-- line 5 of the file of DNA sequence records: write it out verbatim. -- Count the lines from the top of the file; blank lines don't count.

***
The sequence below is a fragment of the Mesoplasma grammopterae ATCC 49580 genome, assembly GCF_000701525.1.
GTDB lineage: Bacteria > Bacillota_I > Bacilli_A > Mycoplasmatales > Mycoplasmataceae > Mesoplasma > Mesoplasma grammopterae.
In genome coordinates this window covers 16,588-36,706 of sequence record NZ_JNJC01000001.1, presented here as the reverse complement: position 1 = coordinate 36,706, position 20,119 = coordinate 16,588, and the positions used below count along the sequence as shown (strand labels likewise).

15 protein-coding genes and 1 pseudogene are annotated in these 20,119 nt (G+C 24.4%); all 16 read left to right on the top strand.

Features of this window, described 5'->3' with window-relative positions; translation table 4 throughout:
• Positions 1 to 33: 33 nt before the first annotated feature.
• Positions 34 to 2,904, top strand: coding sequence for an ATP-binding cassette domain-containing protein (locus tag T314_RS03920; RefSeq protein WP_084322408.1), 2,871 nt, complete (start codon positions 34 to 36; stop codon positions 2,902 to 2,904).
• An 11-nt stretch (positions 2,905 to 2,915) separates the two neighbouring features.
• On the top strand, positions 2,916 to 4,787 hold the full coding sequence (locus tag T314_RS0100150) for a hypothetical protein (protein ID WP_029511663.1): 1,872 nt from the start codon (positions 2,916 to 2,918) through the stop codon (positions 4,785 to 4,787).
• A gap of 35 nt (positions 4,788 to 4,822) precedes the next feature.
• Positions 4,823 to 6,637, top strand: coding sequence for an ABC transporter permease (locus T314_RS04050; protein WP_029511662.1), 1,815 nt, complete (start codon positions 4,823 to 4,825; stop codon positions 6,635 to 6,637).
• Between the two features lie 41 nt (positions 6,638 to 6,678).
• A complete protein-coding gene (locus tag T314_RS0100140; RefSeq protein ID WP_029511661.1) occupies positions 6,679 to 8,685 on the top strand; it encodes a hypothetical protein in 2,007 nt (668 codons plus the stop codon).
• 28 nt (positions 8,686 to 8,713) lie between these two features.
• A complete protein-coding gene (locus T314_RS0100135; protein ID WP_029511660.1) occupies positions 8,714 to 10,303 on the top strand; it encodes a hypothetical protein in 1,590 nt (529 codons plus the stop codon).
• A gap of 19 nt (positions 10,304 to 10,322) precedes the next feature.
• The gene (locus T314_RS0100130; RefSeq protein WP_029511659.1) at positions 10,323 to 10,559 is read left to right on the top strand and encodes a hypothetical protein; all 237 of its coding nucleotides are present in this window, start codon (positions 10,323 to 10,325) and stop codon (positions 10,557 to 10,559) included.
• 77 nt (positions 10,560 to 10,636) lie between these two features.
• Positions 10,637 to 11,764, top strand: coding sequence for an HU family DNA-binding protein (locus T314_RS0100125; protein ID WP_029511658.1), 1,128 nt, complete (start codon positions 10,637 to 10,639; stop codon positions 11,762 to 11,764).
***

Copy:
Features of this window, described 5'->3' with window-relative positions; translation table 4 throughout: